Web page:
List of students and academic deliverables.
Only students who were in the lab during the time of the 2013-2014 MEG, are listed.
|Rodney Till||2 Journal Articles, 1 Presentation, 1 ORCA Grant Funded|
|Jeffrey Mella||1 Presentation, 1 ORCA grant awarded|
|Jillian Markham||1 Journal Article, 1 ORCA grant awarded|
|Lissenyi Argueta||2 Journal Articles, 1 ORCA grant awarded|
|Michael Ahlborn||1 ORCA grant awarded|
|Vera Mayhew||2 Journal Articles, 1 ORCA grant awarded|
|Lauren Gibbons||1 Journal Article, 1 ORCA grant awarded|
|Marinya Rosnick||1 Journal Article, 1 ORCA grant awarded|
|Jared Lambert||1 Journal Article|
|Jason Sloan||1 Journal Article|
|Eric Nelson||1 Journal Article|
|Stephen Peterson||1 Journal Article|
|Lance Stutz||1 Journal Article|
|Chad Sloan||1 Journal Article|
|Andrew Welling||1 Journal Article|
|Caleb Cornaby (MS student)||2 Journal Articles|
|Daniel Clark (Ph.D. Student)||6 Journal Articles, 8 Presentations|
|Allison Youngberg||New in lab|
|Andrew Miner||New in lab|
|Cameron Birrell||New in lab|
|Eric Stutz||New in lab|
|Maite Antola||New in lab|
|Samantha Sorensen||New in lab|
|Steven Thrap||New in lab|
Description of the Results/Findings of the Project:
This project led directly to the writing of the manuscript “Mechanisms and timing of the activation of the EBI2 gene by Epstein-Barr Virus” which is slated for submission to Journal of Virology before the end of 2014. Our work with EBV also lead to an invitation to author a book chapter, “Epstein-Barr Virus” in the upcoming scholarly book Viral Arthritis. The drafts for this book chapter are due by Nov 30th, 2014. The funding from the MEG also allowed for the publication of three other journal articles with student co- authors. These works were finishing up our previous work on IRF5 in lupus, and a review article dealing with how pathogens, such as Epstein-Barr virus, contribute to the spreading of immunity and autoimmune disease.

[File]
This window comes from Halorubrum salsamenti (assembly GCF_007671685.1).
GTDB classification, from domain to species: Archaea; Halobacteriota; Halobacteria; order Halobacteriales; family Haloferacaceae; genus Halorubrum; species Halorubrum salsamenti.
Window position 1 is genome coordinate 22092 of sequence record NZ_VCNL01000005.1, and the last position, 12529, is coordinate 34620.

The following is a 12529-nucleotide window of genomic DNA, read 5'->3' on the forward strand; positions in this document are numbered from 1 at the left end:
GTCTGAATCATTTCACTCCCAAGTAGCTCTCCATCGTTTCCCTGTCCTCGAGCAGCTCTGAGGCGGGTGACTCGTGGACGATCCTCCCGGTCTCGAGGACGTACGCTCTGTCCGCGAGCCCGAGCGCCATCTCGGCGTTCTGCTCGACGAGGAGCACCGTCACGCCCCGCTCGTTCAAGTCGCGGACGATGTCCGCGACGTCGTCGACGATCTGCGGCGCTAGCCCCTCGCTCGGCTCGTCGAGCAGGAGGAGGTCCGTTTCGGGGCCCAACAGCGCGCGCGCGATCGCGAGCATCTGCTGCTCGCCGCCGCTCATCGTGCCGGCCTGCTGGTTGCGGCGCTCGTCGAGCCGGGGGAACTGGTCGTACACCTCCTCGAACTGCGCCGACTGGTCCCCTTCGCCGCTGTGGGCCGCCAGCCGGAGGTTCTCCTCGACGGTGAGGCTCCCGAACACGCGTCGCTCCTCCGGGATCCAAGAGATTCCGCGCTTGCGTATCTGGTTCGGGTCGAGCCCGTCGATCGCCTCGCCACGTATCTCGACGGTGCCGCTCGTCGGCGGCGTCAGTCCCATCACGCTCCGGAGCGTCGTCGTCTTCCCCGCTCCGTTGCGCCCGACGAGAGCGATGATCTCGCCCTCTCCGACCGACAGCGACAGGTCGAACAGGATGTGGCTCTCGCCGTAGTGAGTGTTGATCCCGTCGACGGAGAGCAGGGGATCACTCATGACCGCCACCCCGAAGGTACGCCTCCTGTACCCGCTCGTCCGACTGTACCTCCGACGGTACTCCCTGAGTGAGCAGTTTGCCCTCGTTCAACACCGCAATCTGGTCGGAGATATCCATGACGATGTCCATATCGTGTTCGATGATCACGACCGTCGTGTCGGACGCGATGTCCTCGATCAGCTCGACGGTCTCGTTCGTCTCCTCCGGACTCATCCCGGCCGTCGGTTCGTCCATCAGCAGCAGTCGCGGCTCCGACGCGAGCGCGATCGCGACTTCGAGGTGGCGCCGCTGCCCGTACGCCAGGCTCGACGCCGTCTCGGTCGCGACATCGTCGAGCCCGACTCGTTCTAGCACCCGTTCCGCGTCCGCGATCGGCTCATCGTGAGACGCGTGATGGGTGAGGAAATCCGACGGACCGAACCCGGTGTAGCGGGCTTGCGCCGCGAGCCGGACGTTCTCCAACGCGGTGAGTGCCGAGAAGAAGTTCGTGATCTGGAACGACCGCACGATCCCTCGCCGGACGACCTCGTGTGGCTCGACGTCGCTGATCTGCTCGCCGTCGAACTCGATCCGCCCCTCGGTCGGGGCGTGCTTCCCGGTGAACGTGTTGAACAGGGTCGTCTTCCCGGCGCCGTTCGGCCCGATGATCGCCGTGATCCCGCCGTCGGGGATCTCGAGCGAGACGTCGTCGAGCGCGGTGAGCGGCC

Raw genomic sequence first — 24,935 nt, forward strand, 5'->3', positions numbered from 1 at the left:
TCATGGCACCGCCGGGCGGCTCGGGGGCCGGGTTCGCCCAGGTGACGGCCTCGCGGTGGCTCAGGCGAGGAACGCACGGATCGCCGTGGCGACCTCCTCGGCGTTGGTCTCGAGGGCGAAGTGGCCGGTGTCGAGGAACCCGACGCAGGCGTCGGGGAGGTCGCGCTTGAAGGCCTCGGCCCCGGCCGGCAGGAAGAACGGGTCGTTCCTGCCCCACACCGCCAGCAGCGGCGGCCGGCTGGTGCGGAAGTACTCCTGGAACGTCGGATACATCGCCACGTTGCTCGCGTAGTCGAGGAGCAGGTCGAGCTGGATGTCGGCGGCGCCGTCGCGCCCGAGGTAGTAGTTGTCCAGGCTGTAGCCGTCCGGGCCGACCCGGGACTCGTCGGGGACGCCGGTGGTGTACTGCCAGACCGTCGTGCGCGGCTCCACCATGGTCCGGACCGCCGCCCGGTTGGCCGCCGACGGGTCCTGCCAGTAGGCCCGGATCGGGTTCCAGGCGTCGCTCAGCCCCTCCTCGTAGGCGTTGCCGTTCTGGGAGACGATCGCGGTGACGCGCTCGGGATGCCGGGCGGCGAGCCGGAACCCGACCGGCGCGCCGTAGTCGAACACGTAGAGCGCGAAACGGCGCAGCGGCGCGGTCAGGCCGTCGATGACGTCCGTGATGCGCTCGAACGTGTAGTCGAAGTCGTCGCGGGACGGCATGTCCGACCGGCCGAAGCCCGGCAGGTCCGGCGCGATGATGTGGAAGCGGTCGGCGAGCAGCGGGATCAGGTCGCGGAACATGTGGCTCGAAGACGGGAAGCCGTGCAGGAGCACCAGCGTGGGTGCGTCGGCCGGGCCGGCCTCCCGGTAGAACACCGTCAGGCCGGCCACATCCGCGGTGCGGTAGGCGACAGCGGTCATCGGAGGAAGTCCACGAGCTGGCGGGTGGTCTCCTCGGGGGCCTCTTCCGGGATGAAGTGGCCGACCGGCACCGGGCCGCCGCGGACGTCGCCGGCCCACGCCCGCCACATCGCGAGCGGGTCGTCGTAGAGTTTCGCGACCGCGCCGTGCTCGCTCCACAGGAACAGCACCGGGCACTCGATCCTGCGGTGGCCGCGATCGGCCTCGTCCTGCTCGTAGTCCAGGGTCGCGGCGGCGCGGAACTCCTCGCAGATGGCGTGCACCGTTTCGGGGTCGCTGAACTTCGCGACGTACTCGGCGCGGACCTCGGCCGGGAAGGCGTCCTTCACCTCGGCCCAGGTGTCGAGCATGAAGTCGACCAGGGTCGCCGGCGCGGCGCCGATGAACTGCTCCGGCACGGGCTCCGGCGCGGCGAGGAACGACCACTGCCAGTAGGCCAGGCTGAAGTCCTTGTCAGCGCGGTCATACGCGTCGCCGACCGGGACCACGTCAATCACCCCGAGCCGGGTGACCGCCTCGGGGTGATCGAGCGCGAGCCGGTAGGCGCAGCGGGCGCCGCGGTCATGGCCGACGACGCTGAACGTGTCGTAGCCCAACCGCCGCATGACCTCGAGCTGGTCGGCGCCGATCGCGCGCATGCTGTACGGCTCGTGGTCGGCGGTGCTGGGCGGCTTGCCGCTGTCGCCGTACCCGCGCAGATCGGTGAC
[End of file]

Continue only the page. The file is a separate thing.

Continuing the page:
We had several unexpected findings during this project. We found that EBI2 expression is transient after infection with EBV, and that long-term infected cells actually express this gene at very low levels. We investigated the viral genes responsible for EBI2 expression and found that BRRF1, a viral gene expressed during lytic infection and early EBV infection, has an excellent correlation with EBI2 expression. Furthermore, the use of a recombinant virus that does not express BRRF1 does not upregulate EBI2. General cell stimulation also does not increase the levels of EBI2.
Since EBI2 is important in terms of establishing the adaptive immune response and for B cell movement and localization, it is important to know how this gene is regulated by infection with Epstein-Barr virus. The experiments done using this grant demonstrate that EBI2 is upregulated early in infection and during latent infection. The virus likely uses this gene to force B cells to areas where other B cells cluster, making infection and viral spread more efficient.
Description of how the budget was spent:
Stipend for Daniel Clark, Ph.D. student: $10,000
Due to the generosity of the college and MMBIO department, we were able to pay for undergraduate wages and travel without using the MEG funds.